The Stephens County Board of Education is exploring a partnership with a company to place solar panels on the roof of Stephens County High School and possibly at other schools in the system.
Tuesday, the school board heard from William Silva, the President and CEO of United Renewable Energy of Alpharetta.
The company is interested in placing solar panels at one or more locations on school system property and selling the energy created to Georgia Power.
Silva said they mainly looked at unused space on the roofs at some of the schools in the county.
“The ones that look feasible are the high school, for up to 1 megawatt, which is the power usage of 100 homes over the course of a year,” said Silva. “Toccoa and Big A Elementary schools have smaller usable areas because of roof constraints.”
Silva said he also looked at vacant school system property in the area of Rose Lane and Skyline Drive, but that property may not be feasible.
The company is already building one such solar panel facility in the county, on land owned by the Stephens County Development Authority on Turner Road.
Silva said United Renewable Energy would have a similar arrangement with the school system to the one already in place with the Development Authority.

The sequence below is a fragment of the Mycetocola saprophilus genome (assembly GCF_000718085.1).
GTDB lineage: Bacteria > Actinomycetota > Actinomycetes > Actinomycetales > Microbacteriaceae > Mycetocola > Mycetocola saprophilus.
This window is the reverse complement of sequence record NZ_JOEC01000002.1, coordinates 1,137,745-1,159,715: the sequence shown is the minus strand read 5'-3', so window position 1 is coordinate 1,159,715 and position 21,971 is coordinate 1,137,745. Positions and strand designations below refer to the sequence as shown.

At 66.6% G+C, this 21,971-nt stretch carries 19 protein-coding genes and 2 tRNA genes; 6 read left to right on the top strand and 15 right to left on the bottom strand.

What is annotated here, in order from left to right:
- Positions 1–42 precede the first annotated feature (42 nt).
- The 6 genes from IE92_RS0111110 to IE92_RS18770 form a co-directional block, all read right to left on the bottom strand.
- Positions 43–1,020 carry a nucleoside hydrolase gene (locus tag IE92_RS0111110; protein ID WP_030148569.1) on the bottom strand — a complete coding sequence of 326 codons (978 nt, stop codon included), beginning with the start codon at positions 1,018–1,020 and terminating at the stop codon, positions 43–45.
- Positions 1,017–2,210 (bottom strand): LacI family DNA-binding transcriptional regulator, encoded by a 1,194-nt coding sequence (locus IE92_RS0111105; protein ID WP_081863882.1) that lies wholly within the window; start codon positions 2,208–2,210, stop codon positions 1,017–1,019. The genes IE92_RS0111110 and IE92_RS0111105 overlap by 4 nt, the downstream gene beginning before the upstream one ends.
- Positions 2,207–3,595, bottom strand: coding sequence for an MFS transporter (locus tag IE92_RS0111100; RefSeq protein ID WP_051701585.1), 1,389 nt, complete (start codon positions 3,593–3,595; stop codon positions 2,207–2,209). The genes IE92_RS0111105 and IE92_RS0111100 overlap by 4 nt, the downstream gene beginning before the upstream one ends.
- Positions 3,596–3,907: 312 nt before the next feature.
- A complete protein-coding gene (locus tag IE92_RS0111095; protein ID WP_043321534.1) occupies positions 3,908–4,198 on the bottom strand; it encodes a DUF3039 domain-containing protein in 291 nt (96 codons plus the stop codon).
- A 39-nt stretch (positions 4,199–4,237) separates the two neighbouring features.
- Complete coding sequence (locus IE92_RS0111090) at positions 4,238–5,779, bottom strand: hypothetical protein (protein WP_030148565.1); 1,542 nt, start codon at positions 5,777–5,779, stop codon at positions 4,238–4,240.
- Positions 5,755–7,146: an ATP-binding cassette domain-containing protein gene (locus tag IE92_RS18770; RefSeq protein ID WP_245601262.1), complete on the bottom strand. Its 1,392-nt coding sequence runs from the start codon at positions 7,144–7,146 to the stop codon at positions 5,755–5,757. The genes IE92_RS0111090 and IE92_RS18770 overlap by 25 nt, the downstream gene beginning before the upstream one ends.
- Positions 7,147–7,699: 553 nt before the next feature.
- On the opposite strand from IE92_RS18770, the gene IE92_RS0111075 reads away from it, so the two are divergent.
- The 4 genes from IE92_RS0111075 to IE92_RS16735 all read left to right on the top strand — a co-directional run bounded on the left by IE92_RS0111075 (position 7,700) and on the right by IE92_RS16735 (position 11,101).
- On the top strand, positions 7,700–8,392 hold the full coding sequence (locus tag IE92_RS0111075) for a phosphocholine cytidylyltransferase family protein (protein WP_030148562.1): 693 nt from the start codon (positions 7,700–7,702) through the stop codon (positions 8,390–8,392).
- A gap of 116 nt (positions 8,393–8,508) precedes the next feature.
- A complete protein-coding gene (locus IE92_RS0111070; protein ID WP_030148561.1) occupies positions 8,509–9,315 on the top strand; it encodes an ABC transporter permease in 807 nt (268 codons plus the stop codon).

“We would own the project,” said Silva. “Over the period of 20 years, we would sell energy to Georgia Power directly and pay you (the school system) to host that site.”
Silva said the school system would receive about $6,000 to $8,000 a year in lease payments, along with a bonus payment at the start of the project if it moves forward.
The school system would not utilize the power created by the solar panels.
Silva said having solar panels available to the school system could also provide an educational benefit by letting students learn about solar energy first hand.
“We actually have very sophisticated systems that collect all the data,” said Silva. “We could make (that data) available for you (for classroom purposes).”
A number of board members said they like the potential educational benefits of having the solar panels.
Silva said that United Renewable Energy has to submit the proposed project to Georgia Power by April 4, so he needed feedback Tuesday.
With that in mind, the Board of Education voted 5-2 to grant its preliminary support and authorize United Renewable Energy to continue exploring the project.
Steve Tilley and Jim Ledford voted “no.”
Tilley said he did not feel like the school board had enough time to look at the proposal before making a decision.
“It is kind of sad we are pushed up against this timeline,” said Tilley. “It makes me feel a little uncomfortable making a decision hurriedly.”
If approved by Georgia Power, the Board of Education would still have to agree to a formal lease agreement with United Renewable Energy for anything to happen.
Silva said that if everything works out and the project goes ahead, solar panels could be up and running this Fall.